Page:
The painter depicting happiness Renoir

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Pierre Auguste Renoir was born in Limoges, a small city in the middle of France. In 1870s, Renoir made the acquaintance of Monet. They often went out together to sketch from nature and explore their depiction of lights and colors. He was fascinated about the light effects with fresh, sweet and soft colors. Having suffered from Renoir's rheumatism and failed to hold a brush, Renoir still adhered to draw his paintings with the brush tied on his hand and enjoyed the reputation "the painter depicting happiness".
In the middle of 1870s, Renoir had developed his unique personal style, always arranging figures with sunlights around them in the outdoor woods and making his figures the medium to demonstrate the instant magic light effects. Vivid details were melted into the flowery dreamland, so that his paintings assumed some abstract tastes. The random light spots broke down the shape of the figures, produced the dynamic dance, and showed the musical happiness.
In 1876, Renoir demonstrated the grand spectacle with this method in another painting The Ball at the Moulin de la Galette. The random sunspots through the trees scattered upto people's body, face, tables and grassland, which really effectuated impressionist slogan "light is the master of paintings".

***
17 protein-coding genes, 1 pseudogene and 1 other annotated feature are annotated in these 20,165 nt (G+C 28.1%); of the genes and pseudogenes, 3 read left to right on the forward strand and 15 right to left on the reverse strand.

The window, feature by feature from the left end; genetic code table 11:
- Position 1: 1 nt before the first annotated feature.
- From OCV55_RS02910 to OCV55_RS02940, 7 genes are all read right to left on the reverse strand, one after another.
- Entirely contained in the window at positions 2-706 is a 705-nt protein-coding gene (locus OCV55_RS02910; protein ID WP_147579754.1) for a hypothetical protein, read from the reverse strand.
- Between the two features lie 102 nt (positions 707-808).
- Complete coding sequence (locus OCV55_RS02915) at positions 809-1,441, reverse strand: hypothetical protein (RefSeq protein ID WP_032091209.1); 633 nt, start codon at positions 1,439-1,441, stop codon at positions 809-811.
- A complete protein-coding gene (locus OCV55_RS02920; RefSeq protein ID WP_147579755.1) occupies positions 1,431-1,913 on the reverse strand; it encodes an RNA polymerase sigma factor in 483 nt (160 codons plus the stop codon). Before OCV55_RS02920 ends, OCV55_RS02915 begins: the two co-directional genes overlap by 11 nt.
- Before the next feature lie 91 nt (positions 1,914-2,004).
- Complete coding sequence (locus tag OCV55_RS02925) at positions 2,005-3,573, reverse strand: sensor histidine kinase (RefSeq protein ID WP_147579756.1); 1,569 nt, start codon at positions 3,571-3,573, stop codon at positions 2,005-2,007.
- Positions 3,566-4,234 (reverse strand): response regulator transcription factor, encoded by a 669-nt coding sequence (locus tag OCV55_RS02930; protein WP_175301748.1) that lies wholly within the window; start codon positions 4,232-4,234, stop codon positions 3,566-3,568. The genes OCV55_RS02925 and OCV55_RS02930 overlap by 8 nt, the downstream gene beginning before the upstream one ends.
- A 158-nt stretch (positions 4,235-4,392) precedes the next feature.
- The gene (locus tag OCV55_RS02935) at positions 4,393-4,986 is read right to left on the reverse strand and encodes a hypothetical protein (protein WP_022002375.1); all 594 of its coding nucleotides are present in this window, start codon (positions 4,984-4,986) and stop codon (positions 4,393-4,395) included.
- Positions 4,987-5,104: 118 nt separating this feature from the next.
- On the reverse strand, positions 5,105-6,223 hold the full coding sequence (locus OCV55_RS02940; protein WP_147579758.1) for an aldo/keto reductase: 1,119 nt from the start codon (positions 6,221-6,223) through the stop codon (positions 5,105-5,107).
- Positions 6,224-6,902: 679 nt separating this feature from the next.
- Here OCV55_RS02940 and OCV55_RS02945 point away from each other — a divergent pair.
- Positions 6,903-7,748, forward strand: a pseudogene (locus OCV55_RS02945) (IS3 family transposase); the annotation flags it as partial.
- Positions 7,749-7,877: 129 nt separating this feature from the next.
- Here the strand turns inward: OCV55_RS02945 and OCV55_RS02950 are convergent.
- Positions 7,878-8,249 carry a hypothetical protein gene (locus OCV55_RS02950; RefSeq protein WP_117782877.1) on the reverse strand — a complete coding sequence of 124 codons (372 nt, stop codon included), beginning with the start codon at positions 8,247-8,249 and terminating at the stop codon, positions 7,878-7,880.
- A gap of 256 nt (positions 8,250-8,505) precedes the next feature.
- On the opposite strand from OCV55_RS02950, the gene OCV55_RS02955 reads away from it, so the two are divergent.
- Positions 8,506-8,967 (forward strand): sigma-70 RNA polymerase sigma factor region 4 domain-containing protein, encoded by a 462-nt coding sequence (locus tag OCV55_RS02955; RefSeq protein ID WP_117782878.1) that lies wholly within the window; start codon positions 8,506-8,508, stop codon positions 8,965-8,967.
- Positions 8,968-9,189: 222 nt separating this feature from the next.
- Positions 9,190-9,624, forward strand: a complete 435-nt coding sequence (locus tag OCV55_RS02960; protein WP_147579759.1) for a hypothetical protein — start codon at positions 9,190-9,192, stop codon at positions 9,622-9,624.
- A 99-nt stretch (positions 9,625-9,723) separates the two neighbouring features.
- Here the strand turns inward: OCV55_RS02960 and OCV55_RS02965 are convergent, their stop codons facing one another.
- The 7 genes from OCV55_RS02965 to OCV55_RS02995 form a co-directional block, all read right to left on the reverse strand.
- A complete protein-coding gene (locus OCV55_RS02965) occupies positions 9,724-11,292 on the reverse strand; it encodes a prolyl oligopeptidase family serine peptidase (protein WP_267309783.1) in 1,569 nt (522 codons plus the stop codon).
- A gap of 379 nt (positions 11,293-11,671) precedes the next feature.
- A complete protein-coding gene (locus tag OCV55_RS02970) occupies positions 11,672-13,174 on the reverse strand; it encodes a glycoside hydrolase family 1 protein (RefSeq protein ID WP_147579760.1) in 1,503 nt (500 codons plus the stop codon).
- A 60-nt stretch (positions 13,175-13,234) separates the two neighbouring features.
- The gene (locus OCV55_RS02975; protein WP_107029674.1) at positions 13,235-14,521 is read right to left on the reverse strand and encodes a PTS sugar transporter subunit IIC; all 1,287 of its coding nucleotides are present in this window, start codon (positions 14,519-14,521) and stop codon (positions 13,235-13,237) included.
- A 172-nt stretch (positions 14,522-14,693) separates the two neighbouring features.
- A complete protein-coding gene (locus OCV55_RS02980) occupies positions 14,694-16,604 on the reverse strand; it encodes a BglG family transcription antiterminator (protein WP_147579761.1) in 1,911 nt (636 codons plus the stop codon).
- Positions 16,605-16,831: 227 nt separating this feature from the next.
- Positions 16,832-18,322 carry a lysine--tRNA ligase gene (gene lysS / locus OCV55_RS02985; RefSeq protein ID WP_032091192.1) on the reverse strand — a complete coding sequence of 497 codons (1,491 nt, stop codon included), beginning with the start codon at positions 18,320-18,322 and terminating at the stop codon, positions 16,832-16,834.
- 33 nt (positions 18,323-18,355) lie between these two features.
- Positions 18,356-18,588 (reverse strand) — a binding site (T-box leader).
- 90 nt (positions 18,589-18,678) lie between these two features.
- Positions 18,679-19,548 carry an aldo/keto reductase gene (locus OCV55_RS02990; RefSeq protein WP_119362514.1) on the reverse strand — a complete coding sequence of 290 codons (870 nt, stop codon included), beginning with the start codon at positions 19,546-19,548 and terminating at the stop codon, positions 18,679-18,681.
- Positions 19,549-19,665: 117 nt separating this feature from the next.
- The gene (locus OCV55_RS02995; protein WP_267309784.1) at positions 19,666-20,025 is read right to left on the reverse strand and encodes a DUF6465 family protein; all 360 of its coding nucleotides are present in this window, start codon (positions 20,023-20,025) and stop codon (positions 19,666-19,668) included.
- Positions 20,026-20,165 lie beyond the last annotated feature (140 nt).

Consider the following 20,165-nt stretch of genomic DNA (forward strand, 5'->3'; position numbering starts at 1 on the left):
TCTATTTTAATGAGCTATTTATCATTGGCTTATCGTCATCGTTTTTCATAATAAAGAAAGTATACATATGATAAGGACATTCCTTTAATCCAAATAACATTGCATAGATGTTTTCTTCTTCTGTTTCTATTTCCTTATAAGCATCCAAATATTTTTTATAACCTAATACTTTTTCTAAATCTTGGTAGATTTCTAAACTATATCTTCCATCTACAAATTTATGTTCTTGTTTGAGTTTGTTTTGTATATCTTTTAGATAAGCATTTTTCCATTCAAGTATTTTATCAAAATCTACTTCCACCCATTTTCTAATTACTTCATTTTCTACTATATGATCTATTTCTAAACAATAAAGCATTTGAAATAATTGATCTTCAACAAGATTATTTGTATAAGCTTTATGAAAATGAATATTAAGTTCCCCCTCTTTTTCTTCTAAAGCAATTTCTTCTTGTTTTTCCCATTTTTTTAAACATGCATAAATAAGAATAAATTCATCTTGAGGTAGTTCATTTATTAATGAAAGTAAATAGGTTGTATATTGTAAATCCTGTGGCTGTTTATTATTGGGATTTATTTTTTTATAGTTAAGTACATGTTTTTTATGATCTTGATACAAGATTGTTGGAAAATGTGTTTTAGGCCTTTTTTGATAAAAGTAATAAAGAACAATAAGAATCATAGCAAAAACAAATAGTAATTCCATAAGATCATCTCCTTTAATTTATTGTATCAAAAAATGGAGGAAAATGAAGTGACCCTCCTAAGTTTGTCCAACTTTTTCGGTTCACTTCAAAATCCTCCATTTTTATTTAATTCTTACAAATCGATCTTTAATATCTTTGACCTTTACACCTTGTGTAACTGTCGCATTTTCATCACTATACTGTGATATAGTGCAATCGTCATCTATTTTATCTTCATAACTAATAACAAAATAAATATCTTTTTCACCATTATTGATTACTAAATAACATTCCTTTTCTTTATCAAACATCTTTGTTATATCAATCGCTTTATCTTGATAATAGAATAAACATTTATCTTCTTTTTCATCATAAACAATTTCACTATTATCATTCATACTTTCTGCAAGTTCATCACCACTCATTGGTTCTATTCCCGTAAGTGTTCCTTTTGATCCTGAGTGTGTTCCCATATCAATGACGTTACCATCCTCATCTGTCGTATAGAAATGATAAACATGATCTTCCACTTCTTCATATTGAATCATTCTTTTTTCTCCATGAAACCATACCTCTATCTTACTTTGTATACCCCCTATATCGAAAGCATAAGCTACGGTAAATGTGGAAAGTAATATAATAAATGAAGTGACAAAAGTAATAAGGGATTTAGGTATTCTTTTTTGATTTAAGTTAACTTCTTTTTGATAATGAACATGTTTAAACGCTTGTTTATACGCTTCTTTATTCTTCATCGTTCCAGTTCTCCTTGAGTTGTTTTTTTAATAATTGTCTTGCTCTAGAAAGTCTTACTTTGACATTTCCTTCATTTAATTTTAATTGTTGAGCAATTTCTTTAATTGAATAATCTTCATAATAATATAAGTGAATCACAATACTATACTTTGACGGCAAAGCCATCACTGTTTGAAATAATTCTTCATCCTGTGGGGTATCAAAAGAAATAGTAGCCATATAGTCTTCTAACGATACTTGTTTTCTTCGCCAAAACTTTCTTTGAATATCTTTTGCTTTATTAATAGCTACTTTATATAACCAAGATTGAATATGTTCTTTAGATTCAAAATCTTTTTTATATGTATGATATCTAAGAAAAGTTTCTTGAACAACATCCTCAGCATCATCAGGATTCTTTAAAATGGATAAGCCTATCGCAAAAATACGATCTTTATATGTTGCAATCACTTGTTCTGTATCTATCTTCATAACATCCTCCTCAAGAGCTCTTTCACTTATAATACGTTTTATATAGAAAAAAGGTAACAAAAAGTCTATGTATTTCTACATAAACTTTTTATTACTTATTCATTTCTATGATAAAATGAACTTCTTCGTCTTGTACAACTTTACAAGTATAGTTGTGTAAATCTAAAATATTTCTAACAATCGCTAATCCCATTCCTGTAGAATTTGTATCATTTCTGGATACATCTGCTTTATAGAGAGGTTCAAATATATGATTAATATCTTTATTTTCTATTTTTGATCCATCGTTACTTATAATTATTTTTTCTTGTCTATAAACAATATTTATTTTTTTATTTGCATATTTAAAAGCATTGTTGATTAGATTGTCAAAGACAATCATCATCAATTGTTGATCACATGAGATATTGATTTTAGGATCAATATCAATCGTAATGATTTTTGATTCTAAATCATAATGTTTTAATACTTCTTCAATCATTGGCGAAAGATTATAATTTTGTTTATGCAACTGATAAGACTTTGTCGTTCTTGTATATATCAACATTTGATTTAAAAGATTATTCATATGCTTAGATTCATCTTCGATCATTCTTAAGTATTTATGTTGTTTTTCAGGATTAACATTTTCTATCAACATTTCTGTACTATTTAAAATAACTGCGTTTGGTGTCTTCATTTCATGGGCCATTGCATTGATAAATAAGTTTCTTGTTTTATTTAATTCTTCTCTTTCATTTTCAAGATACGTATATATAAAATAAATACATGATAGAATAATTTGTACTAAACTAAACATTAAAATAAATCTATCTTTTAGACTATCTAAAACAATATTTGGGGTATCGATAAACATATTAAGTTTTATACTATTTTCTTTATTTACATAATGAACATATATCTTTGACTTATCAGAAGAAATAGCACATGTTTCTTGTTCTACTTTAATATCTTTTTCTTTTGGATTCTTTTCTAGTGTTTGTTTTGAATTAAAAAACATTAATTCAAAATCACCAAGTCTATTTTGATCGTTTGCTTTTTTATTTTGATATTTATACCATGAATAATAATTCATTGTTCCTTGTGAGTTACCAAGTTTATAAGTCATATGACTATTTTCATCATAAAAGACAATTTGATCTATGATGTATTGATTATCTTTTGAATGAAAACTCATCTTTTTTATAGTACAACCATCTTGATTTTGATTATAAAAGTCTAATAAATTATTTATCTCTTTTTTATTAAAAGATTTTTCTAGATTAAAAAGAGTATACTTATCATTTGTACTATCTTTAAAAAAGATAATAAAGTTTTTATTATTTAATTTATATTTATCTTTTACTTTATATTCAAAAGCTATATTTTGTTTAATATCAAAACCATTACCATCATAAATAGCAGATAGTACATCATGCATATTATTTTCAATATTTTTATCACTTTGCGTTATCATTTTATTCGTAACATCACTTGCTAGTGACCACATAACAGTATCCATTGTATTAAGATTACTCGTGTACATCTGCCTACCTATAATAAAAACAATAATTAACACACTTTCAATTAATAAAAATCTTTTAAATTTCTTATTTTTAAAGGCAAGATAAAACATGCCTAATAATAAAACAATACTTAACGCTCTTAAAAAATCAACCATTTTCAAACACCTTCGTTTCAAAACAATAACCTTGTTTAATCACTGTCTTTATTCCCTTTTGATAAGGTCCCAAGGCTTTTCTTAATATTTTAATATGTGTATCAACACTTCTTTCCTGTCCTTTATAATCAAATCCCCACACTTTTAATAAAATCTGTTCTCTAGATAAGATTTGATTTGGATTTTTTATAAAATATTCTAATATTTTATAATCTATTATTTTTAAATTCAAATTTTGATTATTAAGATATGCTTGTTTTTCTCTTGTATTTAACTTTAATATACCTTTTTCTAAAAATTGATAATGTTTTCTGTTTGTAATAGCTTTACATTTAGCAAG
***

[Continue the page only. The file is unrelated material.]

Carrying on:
Simlar with Renoir's other works, this painting also showed a carefree, gay life. However, at that time, he led a dog's life, so he had to invite his relatives and friends as models of the main characters in this painting. The diagonal line sketching method makes seemingly complicated paintings in good order and highly organized. It is the two ladies facing the armchair in the middle of the painting and the pair of dancing partners in the left dominated the atmosphere of the whole picture. Light spots scattered the whole body of that man with his back towards the foreground, extended to the whole painting and responsed well with the above chandelier, which reinforced the dreamy atmosphere. The random lights filled the whole picture and melted figures and environments into a whole. These were just the key interests of Renoir, who was fascinated about the special charm of such round spots. The flickering lights were casted onto the faint figures and environments, so that all were endowed with the colored shapes and danced to the painter's graceful brushwork. This fully demonstrated Renoir's great ability in grasping the relationships between figures and lights. The rigorous form and harmonious colors made his paintings reach their perfect levels.

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